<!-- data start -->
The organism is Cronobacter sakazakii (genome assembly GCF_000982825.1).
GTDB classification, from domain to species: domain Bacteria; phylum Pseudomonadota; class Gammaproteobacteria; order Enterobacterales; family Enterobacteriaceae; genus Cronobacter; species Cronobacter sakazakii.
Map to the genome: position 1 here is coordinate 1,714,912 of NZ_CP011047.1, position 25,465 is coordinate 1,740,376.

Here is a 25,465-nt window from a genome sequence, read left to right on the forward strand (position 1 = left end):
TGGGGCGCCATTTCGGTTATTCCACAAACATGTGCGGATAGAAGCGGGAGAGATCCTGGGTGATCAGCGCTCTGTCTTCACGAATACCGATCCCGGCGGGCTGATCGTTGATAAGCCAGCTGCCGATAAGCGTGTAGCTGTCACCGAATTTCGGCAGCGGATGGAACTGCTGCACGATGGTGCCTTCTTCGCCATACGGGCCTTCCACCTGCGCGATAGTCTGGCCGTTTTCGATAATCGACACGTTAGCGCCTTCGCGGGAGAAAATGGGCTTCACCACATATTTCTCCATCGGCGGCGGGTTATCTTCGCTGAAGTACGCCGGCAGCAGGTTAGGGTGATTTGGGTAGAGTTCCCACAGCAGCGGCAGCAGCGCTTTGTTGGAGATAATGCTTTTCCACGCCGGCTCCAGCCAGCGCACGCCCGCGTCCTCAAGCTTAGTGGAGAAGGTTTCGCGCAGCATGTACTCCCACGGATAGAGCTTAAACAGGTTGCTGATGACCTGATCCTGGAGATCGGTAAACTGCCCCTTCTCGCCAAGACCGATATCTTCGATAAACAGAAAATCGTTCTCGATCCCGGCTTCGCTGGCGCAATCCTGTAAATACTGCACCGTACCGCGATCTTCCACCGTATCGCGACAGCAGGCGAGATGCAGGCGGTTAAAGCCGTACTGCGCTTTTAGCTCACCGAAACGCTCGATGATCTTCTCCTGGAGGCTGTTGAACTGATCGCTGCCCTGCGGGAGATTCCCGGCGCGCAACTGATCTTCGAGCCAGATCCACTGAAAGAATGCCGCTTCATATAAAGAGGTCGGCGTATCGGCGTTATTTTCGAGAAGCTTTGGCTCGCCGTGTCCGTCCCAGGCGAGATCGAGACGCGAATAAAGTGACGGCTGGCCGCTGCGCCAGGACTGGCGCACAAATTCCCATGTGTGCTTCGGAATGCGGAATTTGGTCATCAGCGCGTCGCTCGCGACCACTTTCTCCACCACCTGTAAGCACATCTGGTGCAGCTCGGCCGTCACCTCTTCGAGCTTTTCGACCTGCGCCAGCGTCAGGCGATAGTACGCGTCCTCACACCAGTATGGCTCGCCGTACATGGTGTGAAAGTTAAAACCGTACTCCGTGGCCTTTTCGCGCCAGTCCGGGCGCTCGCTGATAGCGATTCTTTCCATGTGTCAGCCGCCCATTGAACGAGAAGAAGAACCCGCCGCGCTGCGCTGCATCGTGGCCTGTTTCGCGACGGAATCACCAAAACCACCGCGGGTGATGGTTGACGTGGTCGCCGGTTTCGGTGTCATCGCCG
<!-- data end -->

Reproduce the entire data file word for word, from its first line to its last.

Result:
The organism is Cronobacter sakazakii (genome assembly GCF_000982825.1).
GTDB classification, from domain to species: domain Bacteria; phylum Pseudomonadota; class Gammaproteobacteria; order Enterobacterales; family Enterobacteriaceae; genus Cronobacter; species Cronobacter sakazakii.
Map to the genome: position 1 here is coordinate 1,714,912 of NZ_CP011047.1, position 25,465 is coordinate 1,740,376.

Here is a 25,465-nt window from a genome sequence, read left to right on the forward strand (position 1 = left end):
TGGGGCGCCATTTCGGTTATTCCACAAACATGTGCGGATAGAAGCGGGAGAGATCCTGGGTGATCAGCGCTCTGTCTTCACGAATACCGATCCCGGCGGGCTGATCGTTGATAAGCCAGCTGCCGATAAGCGTGTAGCTGTCACCGAATTTCGGCAGCGGATGGAACTGCTGCACGATGGTGCCTTCTTCGCCATACGGGCCTTCCACCTGCGCGATAGTCTGGCCGTTTTCGATAATCGACACGTTAGCGCCTTCGCGGGAGAAAATGGGCTTCACCACATATTTCTCCATCGGCGGCGGGTTATCTTCGCTGAAGTACGCCGGCAGCAGGTTAGGGTGATTTGGGTAGAGTTCCCACAGCAGCGGCAGCAGCGCTTTGTTGGAGATAATGCTTTTCCACGCCGGCTCCAGCCAGCGCACGCCCGCGTCCTCAAGCTTAGTGGAGAAGGTTTCGCGCAGCATGTACTCCCACGGATAGAGCTTAAACAGGTTGCTGATGACCTGATCCTGGAGATCGGTAAACTGCCCCTTCTCGCCAAGACCGATATCTTCGATAAACAGAAAATCGTTCTCGATCCCGGCTTCGCTGGCGCAATCCTGTAAATACTGCACCGTACCGCGATCTTCCACCGTATCGCGACAGCAGGCGAGATGCAGGCGGTTAAAGCCGTACTGCGCTTTTAGCTCACCGAAACGCTCGATGATCTTCTCCTGGAGGCTGTTGAACTGATCGCTGCCCTGCGGGAGATTCCCGGCGCGCAACTGATCTTCGAGCCAGATCCACTGAAAGAATGCCGCTTCATATAAAGAGGTCGGCGTATCGGCGTTATTTTCGAGAAGCTTTGGCTCGCCGTGTCCGTCCCAGGCGAGATCGAGACGCGAATAAAGTGACGGCTGGCCGCTGCGCCAGGACTGGCGCACAAATTCCCATGTGTGCTTCGGAATGCGGAATTTGGTCATCAGCGCGTCGCTCGCGACCACTTTCTCCACCACCTGTAAGCACATCTGGTGCAGCTCGGCCGTCACCTCTTCGAGCTTTTCGACCTGCGCCAGCGTCAGGCGATAGTACGCGTCCTCACACCAGTATGGCTCGCCGTACATGGTGTGAAAGTTAAAACCGTACTCCGTGGCCTTTTCGCGCCAGTCCGGGCGCTCGCTGATAGCGATTCTTTCCATGTGTCAGCCGCCCATTGAACGAGAAGAAGAACCCGCCGCGCTGCGCTGCATCGTGGCCTGTTTCGCGACGGAATCACCAAAACCACCGCGGGTGATGGTTGACGTGGTCGCCGGTTTCGGTGTCATCGCCG